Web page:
“Russia, if you’re listening, I hope you’ll be able to find the 30,000 emails that are missing,” he said.

And on the campaign trail, Trump praised WikiLeaks and tweeted about its findings. Politifact calculated that he mentioned the site about 137 times during the campaign….
Read more

Grand Theft Banker Open Thread: The GOP Gives Its Donors Another Gift


No, seriously:


Brave, bold, independent, public-spirited Republicans…



Great Powers Intrigue: Red October Hunt for Fugitive Billionaire

From an American perspective, making Donald ‘Pissy Galore‘ Trump the James Bond stand-in pretty well guarantees a box-office failure. But in the booming Chinese viewing market, who can tell?

(All I know for certain is that it would be kharmic justice if every single individual name-checked in this story were to come to a bad end. But if anyone has better information, please share!)

The Wall Street Journal broke the story, which is some kind of indicator right there. (Since I don’t have a WSJ subscription, I found a screencap of the article, which may or may not have infected my laptop with unknown malware.)

The Guardian picked it up, today:

The Wall Street Journal described a Chinese government attempt to put pressure on Guo Wengui, a real estate tycoon living in exile in New York, to halt his allegations of corruption in high places in China.

A group of officials from China’s ministry of state security, who entered the US on visas that did not allow them to conduct official business, visited Guo in his New York apartment in May, and used veiled threats in an attempt to persuade Guo to stop his accusatory tweets, which have a wide following in China, and return home. Guo shrugged off the pressure and made a recording of his conversation with the officials, part of which he posted online.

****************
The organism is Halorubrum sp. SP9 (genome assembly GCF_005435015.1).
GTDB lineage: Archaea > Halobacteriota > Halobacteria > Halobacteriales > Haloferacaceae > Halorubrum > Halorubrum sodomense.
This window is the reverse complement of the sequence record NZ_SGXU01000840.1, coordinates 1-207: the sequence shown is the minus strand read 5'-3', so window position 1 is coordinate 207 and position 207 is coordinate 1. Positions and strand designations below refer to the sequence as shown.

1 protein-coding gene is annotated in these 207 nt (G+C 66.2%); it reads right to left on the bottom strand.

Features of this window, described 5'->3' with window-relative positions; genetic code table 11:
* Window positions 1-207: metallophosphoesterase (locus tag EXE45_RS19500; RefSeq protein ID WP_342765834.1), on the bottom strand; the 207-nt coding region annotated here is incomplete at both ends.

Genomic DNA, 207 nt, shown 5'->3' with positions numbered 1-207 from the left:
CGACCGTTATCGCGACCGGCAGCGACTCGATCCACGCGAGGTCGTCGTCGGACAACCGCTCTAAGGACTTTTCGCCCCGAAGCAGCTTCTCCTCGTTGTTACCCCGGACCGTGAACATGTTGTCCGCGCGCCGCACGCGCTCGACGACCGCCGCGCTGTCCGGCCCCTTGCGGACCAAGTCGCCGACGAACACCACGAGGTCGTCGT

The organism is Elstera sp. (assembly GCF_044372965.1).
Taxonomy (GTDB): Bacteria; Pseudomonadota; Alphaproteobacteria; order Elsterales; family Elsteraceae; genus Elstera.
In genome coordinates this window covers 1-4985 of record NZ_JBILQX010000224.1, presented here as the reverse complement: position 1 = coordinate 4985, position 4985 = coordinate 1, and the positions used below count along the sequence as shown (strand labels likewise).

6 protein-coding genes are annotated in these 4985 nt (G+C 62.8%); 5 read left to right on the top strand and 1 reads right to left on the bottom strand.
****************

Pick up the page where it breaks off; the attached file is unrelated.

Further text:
After that visit, FBI agents confronted the Chinese officials at New York’s Pennsylvania Station. The Chinese visitors first claimed to be cultural diplomats and then admitted they were security officials. The agents warned them they were violating the terms of their visa and told them to leave the country.

However, two days later, just before leaving the country, the Chinese officials paid a second visit to Guo, triggering a debate within the administration over whether they should be arrested. FBI agents were posted at John F Kennedy airport ready to carry out the arrests before the officials boarded their flight, but they were not made, after the state department argued it could trigger a diplomatic crisis.

Guo has filed an application for political asylum in the US, which is pending. But according to the Journal’s account, Trump called for Guo’s deportation in a discussion on policy towards China, describing him as a “criminal” at an Oval Office policy meeting in June, on the basis of a letter from Beijing accusing him of serious crimes…

The Financial Times had an earlier article about why the Chinese government is unhappy with Mr. Guo:

China’s choreographed politics is not designed for public participation or questioning. But Mr Guo’s determined assault has questioned the reputation of Wang Qishan, the second-most powerful politician, and cast doubt on the integrity of the anti-corruption purge that Beijing claims is a success.
Read more


Open thread

Root for injuries

Open thread